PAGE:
Need for Speed’s story is one of revenge, as our hero, Tobey Marshall, must track down his driving nemesis who killed his buddy in a street race that ended up putting Marshall in jail. To do this he has to get across the country in 48 hours, convince a rich race programmer to put him in his top secret pink slip race and all of this while avoiding the authorities and bounties put out trying to stop him. Yeah, that script doesn’t make a whole lot of sense either.
There isn’t a developed character in the film, every time someone opens their mouth there is a good chance they are going to say something stupid and the film is too long, but I still enjoyed myself. There are plenty of set pieces sprinkled throughout the film that work to varying effect, but the two big ones that bookend the film are both great. I am not even some car nut or something. I do not enjoy the Fast & Furious films, but Need for Speed is grounded in reality and is not the sort of superhero action film that series has become.
Aaron Paul is fine enough in the lead, but I really wish he had some better material to work with in his big screen breakout role. He actually elevates a couple of the big emotional scenes of the film and the final race has stakes for the viewer because of him. Imogen Poots is having fun in her role and doesn’t let it turn her into a simple eye candy damsel. Dominic Cooper hams it up with the ridiculous villain role he is put in and does so without going over the top.
The strongest asset the film has going for it is a fantastic technical presentation on every level. The film looks tremendous and director Scott Waugh and his team make every wide shot as appealing as the in car stuff. The 3D puts you right in the car with these guys as the 3D presentation is as strong as the best examples out there. The car racing is fluid and easy to follow, minus making all your cars red in the finale, and all of the set pieces make you feel every close call in the streets. The film also sounds fantastic, making this a movie that is going to be enjoyed the most in the best theater you can find. The only ding against the technical side of things is that the film could have trimmed some fat and tightened up the picture. It feels long and there is no reason this film needed to be over the two hour limit.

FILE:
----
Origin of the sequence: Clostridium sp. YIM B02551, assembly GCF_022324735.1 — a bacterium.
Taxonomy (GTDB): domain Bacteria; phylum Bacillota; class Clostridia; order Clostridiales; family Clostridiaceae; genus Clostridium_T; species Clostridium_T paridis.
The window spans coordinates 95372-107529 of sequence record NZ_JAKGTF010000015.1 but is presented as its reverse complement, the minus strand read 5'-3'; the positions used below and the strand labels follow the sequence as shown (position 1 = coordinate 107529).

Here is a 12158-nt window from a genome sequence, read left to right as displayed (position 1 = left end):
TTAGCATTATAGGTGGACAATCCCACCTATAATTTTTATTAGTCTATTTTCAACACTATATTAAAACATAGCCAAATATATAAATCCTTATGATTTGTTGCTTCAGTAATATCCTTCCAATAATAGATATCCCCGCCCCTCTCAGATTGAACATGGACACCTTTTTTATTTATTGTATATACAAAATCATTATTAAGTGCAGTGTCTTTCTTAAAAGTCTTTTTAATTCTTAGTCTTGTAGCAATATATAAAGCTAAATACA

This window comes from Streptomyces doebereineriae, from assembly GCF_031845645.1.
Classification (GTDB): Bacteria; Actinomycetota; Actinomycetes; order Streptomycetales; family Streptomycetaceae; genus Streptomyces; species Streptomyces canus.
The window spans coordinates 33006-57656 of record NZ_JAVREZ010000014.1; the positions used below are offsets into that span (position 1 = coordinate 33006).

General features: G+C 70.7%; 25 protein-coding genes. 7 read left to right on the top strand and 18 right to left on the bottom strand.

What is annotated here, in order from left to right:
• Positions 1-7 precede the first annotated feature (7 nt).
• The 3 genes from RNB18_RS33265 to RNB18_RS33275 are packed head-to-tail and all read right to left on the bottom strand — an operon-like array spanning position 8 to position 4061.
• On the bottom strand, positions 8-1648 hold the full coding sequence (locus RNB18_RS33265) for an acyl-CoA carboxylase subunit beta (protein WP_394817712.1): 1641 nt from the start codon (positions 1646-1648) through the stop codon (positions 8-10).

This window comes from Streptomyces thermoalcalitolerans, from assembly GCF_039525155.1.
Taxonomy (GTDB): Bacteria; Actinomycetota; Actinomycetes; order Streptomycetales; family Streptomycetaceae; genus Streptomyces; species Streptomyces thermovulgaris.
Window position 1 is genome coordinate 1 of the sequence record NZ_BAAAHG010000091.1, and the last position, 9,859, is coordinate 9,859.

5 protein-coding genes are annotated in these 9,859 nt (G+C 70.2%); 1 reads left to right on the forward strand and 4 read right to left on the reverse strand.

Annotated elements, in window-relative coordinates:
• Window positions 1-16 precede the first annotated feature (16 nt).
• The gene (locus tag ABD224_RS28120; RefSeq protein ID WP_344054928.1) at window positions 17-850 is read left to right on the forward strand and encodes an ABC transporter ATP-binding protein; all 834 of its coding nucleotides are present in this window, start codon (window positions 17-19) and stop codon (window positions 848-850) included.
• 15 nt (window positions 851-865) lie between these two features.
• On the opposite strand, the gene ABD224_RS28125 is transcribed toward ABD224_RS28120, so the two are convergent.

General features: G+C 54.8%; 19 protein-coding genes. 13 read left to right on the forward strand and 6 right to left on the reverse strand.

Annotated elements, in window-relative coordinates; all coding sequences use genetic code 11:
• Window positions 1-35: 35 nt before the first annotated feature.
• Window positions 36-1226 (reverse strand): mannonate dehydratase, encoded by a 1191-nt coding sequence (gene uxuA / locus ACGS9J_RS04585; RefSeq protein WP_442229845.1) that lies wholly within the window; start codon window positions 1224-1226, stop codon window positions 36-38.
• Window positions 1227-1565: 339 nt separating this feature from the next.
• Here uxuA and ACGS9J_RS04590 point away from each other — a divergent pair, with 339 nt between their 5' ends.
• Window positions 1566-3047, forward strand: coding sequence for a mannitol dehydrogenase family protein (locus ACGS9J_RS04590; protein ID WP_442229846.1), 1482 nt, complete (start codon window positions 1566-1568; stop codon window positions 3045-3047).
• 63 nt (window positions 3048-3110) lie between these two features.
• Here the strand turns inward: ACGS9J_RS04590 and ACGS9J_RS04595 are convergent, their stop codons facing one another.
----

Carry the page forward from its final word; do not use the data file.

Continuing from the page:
There isn’t a whole lot to say about Need for Speed, other than that I had a good time. On paper, the film is kind of a mess, but the visuals and action choreography go a long way as they make up the majority of the picture. Fans of the Fast & Furious series, the car racing genre, or the video game series the film is based on will find plenty to enjoy here and I wouldn’t try to turn them away in the slightest.
Need for Speed is a C+